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An inscription recording the construction of a Śākyamuni Buddha shrine by Dhaṃcā Thakuṃ and her family (NS 1024)

ID: NHDP_0001_0050

Edited by Rajan Khatiwoda, Rajendra Shakya and Ravi Shakya in collaboration with Simon Cubelic
Created: 2020-10-13; Last modified: 2021-09-06
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Published by Heidelberg Academy of Sciences and Humanities: Documents on the History of Religion and Law of Pre-modern Nepal, Heidelberg, Germany, 2021. The image(s) on which this edition is based on is/are published under Creative Commons Attribution 4.0 License (CC BY-SA 4.0) and the copyright lies with NHDP. All use of the digital facsimiles requires prior written permission by the copyright holder. See Terms of Use.
The accompanying edition, translation/synopsis and/or commentary are available under the terms of the Creative Commons Attribution-ShareAlike 4.0 International License CCby-SA.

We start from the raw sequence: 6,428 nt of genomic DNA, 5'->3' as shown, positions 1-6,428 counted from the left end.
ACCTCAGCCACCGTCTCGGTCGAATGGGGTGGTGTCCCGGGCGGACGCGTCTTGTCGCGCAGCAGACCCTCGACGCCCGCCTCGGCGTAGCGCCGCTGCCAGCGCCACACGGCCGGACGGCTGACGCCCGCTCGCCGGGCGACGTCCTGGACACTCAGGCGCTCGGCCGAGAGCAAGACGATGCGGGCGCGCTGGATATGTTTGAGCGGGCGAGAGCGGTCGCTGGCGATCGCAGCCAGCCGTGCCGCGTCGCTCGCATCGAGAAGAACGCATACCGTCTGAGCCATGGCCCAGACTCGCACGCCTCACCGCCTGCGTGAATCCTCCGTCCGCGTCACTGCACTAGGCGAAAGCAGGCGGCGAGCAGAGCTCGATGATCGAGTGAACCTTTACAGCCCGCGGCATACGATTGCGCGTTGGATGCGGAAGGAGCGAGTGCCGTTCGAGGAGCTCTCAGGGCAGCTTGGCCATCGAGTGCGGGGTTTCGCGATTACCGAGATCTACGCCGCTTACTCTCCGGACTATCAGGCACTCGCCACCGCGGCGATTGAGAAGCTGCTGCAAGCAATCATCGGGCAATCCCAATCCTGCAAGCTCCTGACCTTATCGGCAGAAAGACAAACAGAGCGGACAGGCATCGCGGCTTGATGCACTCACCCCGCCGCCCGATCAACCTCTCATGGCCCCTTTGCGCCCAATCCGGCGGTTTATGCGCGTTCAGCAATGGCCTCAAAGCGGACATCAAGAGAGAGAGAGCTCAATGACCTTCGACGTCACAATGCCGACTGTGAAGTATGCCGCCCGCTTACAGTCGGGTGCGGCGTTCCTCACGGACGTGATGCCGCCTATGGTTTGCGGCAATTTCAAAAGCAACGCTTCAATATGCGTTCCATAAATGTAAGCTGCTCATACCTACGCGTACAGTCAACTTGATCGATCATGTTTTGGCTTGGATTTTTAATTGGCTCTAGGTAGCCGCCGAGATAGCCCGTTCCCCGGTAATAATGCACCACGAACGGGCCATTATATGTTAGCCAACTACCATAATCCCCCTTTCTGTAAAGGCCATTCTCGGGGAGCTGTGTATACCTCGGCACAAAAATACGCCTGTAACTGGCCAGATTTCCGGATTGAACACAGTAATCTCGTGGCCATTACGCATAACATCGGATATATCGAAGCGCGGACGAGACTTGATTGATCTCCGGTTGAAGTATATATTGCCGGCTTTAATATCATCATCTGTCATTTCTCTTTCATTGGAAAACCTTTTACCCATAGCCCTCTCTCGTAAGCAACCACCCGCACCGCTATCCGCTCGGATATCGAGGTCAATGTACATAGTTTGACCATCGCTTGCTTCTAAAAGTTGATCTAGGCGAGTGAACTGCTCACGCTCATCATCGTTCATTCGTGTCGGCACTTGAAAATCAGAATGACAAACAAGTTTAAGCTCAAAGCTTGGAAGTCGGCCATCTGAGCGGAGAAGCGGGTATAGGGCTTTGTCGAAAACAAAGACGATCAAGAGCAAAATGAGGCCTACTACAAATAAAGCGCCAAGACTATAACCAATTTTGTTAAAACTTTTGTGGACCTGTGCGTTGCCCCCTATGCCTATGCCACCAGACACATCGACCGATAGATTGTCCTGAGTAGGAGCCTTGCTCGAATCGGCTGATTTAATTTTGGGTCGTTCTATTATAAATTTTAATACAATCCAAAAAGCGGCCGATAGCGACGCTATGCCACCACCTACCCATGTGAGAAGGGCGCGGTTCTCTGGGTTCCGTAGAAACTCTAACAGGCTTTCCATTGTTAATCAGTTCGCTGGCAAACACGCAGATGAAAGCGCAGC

The inscription records that Dhaṃcā Thakuṃ, widow of one Govinda, along with her grandson and the rest of the family, established a stone shrine for Śākyamuni Buddha and prayed for the salvation of all beings, both living and deceased.

Diplomatic edition


1श्री­गणेशाय­नम:­ ॥✿॥ ॐ­नमो­
13स्याम­सूध­ज्यय­।      शुभ­।


On the full moon day of the bright fortnight of Phālguna in NS 1024 (1904 CE), a stone temple for Śākyamuni Buddha was constructed and donated by Dhaṃcā Thakuṃ (text: Dhacā Thaku), the widow of one Govinda of the Śākya clan, and her grandson Harṣa Ratna and his wife Harṣa Thakuṃ (text: Thaku) along with the rest of the family from Naka Bahī in Thyākā. The donation was made for the sake of all beings in this world and the world of the ancestors.


It appears that the inscription was engraved by an amateur, as its letters are unevenly placed throughout the text and the date is erroneously given as "10024" instead of "1024". Unlike most other inscriptions, the topmost part is left blank and does not bear any emblem or image of the deity to which its content relates.

The name of the main donor, the widow of one Govinda, is Dhaṃcā Thakuṃ. However, the inscription from a caitya in the same courtyard, dated NS 983 (1863 CE), refers to her as Vidyā Lakṣmī. They appear to be the same person, Vidyā Lakṣmī being her formal name, and Dhaṃcā Thakuṃ the name used in family contexts. Thakuṃ is a term used for a female member of a respectable family, and thakuṃju an honorific used for a queen or a female member of the royal family.